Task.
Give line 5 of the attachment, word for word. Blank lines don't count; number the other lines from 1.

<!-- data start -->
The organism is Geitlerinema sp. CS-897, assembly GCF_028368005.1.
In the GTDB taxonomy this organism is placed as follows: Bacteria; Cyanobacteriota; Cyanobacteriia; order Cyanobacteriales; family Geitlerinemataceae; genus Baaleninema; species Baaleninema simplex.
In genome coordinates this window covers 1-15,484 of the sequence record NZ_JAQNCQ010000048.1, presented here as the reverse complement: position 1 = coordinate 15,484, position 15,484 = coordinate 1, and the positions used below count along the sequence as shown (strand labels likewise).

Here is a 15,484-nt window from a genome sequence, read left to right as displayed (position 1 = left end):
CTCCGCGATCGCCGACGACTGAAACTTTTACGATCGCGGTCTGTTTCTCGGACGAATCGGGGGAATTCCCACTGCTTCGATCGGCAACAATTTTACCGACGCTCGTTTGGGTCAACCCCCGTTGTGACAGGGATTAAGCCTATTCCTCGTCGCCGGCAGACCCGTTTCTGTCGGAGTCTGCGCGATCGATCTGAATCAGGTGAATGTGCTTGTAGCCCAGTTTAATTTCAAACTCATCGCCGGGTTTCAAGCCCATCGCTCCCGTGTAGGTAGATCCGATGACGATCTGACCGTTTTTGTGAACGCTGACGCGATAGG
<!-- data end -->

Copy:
CTCCGCGATCGCCGACGACTGAAACTTTTACGATCGCGGTCTGTTTCTCGGACGAATCGGGGGAATTCCCACTGCTTCGATCGGCAACAATTTTACCGACGCTCGTTTGGGTCAACCCCCGTTGTGACAGGGATTAAGCCTATTCCTCGTCGCCGGCAGACCCGTTTCTGTCGGAGTCTGCGCGATCGATCTGAATCAGGTGAATGTGCTTGTAGCCCAGTTTAATTTCAAACTCATCGCCGGGTTTCAAGCCCATCGCTCCCGTGTAGGTAGATCCGATGACGATCTGACCGTTTTTGTGAACGCTGACGCGATAGG